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Bringing Hugh home

Second installment of Danger Tree sculpture dedicated at Grenfell Campus

By Melanie Callahan

The second and final element of The Danger Tree sculpture has been unveiled at Grenfell Campus.

The bronze sculpture is now complete with the addition of a sculpture of Pte. Hugh Walter McWhirter, the first solider from the First Battalion of the Royal Newfoundland Regiment killed in combat in the First World War.

First installation in 2016

The first piece of the sculpture, The Danger Tree, was installed in June 2016. Both pieces were gifted to the university through the Forget Me Not Committee.

The group is comprised of dedicated volunteers who are committed to preserving the memories of those lost at war through the installation of art pieces in the City of Corner Brook.

The actual Danger Tree, as it became known following the Battle of Beaumont-Hamel, was a solitary tree approximately halfway between the British and German front lines in the French countryside during the First World War.

“We are bringing Hugh home.” — Gudie Hutchings

Many Newfoundland soldiers converged on the location attempting to advance; it was there that many of them fell.

A fitting home

The Danger Tree installation reminds visitors of the heroic conduct of the Newfoundland Regiment who, on the first day of the bloody Somme offensive, in a mere half hour, was shattered as its members moved towards a marker – the remnant of a tree in no man’s land – around which scores died in a battle where, out of a force of nearly 800, only 68 answered the roll call when the calamity mercifully concluded,” said Jeff Keshen, vice-president, Grenfell Campus.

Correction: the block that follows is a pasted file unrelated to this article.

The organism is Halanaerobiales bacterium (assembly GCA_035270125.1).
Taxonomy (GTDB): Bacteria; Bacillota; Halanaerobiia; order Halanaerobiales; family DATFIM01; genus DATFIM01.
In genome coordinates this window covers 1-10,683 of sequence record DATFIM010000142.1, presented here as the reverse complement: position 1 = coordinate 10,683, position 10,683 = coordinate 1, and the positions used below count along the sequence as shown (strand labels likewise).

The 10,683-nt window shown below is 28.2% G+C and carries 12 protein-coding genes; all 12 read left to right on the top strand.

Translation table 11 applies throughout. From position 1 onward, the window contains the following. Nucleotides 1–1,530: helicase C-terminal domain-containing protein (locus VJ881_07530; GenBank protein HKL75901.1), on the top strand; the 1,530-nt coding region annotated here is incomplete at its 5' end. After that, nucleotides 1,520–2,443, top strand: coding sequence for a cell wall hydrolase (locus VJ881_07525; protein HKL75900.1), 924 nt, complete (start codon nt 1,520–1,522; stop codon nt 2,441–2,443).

“There is no more fitting place for this statue than Memorial University, a living Memorial to all those who were lost in the First World War and later rededicated to those lost in the Second World War,” said Gudie Hutchings, member of Parliament, Long Range Mountains. “And it’s very fitting that this would take place during Corner Brook Come Home Year celebrations. We are bringing Hugh home.”

Among those involved in the unveiling were, from left, Richard Wayne McWhirter, grand-nephew of Hugh Walter McWhirter; MHA Eddie Joyce, Gudie Hutchings and Dave Higdon.
Photo: Submitted

The project was spearheaded by Dave Higdon, chairperson of the Forget Me Not Committee, who, along with his fellow committee members, worked tirelessly to secure funds for the establishment of war memorials in key locations in the region, including Grenfell Campus and Remembrance Square in Corner Brook.

Also unveiled, to complete this site and to provide future generations with a deeper appreciation of the tremendous scope of the contributions made by Newfoundlanders and Labradorians, was a bench commemorating the 500 volunteers who formed the Newfoundland Forestry Corps. The corps cleared more than 1,200 acres of timberland, a supply that was critical to the Allied war effort.

To add to the significance of the event, performances were given by award-winning folk and traditional musical trio The Ennis Sisters and local bagpiper Elaine Huxter.

The Ennis Sisters performed at the ceremony.
Photo: Submitted

 Alumnus connection

Visual artist and bronze sculptor Morgan MacDonald created the memorial. Mr. MacDonald is a Corner Brook native and alumnus of Memorial University. In 2016, he received the Alumni Horizon Award for exceptional achievement by a Memorial graduate under the age of 35.  The Danger Tree element of the memorial was profiled in 2016 in the Gazette.


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